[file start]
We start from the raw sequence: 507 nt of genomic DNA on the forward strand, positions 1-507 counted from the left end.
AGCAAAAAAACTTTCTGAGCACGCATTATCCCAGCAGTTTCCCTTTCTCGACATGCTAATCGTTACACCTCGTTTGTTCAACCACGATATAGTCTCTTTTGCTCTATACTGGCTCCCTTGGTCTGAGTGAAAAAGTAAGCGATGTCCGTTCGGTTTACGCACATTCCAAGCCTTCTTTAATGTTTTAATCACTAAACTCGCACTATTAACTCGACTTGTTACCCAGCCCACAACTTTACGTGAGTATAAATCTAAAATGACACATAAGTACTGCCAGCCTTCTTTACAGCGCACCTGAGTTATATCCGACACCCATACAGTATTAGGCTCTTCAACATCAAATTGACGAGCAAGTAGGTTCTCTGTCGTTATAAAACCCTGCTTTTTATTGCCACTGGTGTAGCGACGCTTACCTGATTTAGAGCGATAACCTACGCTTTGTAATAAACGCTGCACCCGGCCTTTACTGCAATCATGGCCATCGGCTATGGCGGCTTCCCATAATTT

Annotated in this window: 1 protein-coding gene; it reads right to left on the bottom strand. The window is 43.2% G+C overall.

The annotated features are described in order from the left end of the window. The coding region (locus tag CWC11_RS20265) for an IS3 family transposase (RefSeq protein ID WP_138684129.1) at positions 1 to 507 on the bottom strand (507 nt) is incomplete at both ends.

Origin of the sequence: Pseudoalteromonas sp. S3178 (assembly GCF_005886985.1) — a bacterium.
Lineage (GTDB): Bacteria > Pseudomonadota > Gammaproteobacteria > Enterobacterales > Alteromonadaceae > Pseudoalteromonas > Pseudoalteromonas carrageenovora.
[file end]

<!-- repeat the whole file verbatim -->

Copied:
We start from the raw sequence: 507 nt of genomic DNA on the forward strand, positions 1-507 counted from the left end.
AGCAAAAAAACTTTCTGAGCACGCATTATCCCAGCAGTTTCCCTTTCTCGACATGCTAATCGTTACACCTCGTTTGTTCAACCACGATATAGTCTCTTTTGCTCTATACTGGCTCCCTTGGTCTGAGTGAAAAAGTAAGCGATGTCCGTTCGGTTTACGCACATTCCAAGCCTTCTTTAATGTTTTAATCACTAAACTCGCACTATTAACTCGACTTGTTACCCAGCCCACAACTTTACGTGAGTATAAATCTAAAATGACACATAAGTACTGCCAGCCTTCTTTACAGCGCACCTGAGTTATATCCGACACCCATACAGTATTAGGCTCTTCAACATCAAATTGACGAGCAAGTAGGTTCTCTGTCGTTATAAAACCCTGCTTTTTATTGCCACTGGTGTAGCGACGCTTACCTGATTTAGAGCGATAACCTACGCTTTGTAATAAACGCTGCACCCGGCCTTTACTGCAATCATGGCCATCGGCTATGGCGGCTTCCCATAATTT

Annotated in this window: 1 protein-coding gene; it reads right to left on the bottom strand. The window is 43.2% G+C overall.

The annotated features are described in order from the left end of the window. The coding region (locus tag CWC11_RS20265) for an IS3 family transposase (RefSeq protein ID WP_138684129.1) at positions 1 to 507 on the bottom strand (507 nt) is incomplete at both ends.

Origin of the sequence: Pseudoalteromonas sp. S3178 (assembly GCF_005886985.1) — a bacterium.
Lineage (GTDB): Bacteria > Pseudomonadota > Gammaproteobacteria > Enterobacterales > Alteromonadaceae > Pseudoalteromonas > Pseudoalteromonas carrageenovora.